The Nightmare House

You do have a story inside you; it lies articulate and waiting to be written — behind your silence and your suffering. ― Anne Rice (October 4, 1941 – December 11, 2021)

The following excerpts are from journal entries from the late 1990s-early 2000s.

Note: Eli denies any unusual disturbances in the house on Adams while we resided there. However, at the time, he was witness to the events that unfolded. 

Jasin and I moved into the house on Adams a week after signing the papers. The house was adorable. I had the back room, with the bricked-up old fireplace, wooden floors, and French windows. A hall with a built-in bookshelf in the bathroom, living room, and kitchen. All the windows and even the Red Door had bars on them. 

In the back of the house, there was a small patio with a patch of land with overgrown weeds. At the time, I was determined to plant flowers and turn them into a flourishing garden. To my dismay, everything I grew died within a few weeks. 

We had a small shed with a washer and dryer with a low-hanging roof. I would often climb up on the top for sanctuary when I desired privacy. Thus, I discovered the little window nailed shut, leading to the attic, with no door.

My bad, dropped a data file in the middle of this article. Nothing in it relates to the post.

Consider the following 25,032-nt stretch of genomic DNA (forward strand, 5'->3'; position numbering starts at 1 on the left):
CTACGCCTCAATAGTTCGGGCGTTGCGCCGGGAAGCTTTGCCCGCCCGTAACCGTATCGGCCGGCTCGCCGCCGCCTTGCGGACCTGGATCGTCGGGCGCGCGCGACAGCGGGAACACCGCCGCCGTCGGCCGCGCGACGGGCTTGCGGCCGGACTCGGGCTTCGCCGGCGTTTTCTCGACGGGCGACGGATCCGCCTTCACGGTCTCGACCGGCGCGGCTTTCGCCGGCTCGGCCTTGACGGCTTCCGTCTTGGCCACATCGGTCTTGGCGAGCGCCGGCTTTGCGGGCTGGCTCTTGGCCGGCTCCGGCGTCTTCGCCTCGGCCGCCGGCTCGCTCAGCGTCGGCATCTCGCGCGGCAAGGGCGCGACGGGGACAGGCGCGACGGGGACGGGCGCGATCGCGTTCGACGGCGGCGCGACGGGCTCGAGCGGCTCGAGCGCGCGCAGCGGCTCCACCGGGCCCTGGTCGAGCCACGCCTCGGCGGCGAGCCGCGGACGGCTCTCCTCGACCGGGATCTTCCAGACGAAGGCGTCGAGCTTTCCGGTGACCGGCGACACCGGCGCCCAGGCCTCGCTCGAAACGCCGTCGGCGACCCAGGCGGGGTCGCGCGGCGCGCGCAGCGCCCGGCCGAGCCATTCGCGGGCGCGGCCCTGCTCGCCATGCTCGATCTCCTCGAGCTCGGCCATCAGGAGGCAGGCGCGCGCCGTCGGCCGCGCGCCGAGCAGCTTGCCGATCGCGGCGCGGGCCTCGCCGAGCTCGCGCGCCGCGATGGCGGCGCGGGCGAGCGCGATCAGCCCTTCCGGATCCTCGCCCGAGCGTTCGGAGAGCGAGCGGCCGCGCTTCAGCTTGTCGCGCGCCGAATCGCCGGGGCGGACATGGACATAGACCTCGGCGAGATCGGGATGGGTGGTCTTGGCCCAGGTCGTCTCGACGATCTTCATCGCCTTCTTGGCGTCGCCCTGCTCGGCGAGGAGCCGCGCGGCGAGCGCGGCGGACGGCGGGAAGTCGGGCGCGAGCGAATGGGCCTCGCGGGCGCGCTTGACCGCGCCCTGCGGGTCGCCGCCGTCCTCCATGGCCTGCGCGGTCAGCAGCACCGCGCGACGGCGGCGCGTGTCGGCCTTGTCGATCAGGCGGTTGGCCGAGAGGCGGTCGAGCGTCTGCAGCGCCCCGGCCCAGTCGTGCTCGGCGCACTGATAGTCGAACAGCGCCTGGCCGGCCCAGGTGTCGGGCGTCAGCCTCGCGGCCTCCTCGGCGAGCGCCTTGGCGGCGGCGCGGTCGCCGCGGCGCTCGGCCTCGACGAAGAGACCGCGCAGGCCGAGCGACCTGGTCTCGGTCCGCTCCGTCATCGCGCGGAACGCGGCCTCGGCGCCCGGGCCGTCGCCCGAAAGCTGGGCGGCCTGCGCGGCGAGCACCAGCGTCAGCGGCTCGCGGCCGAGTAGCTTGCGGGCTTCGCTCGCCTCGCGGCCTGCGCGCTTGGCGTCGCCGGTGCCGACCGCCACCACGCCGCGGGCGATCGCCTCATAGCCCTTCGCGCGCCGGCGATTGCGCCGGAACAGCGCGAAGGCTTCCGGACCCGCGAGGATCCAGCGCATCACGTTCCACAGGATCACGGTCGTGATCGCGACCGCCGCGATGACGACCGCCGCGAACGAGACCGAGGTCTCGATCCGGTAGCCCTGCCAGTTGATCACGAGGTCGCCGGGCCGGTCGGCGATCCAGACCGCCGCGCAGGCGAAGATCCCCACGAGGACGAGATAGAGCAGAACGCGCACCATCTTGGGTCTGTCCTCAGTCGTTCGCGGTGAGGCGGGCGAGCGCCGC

When we moved in, there were holes in the floors. We soon discovered that roaches seeped out of the cracks in the tiles of the bathroom walls. When one flipped the switch in the kitchen, the garbage disposal would automatically turn on. If one turned the light off in the living room, all the electricity in the front half of the house would go dark. Light sockets hung from live wires in the walls, and the air conditioner never seemed to work quite right. This last one is a death wish on a summer afternoon in New Orleans. Our rent was $525 a month. 

My bedroom at Adams Street

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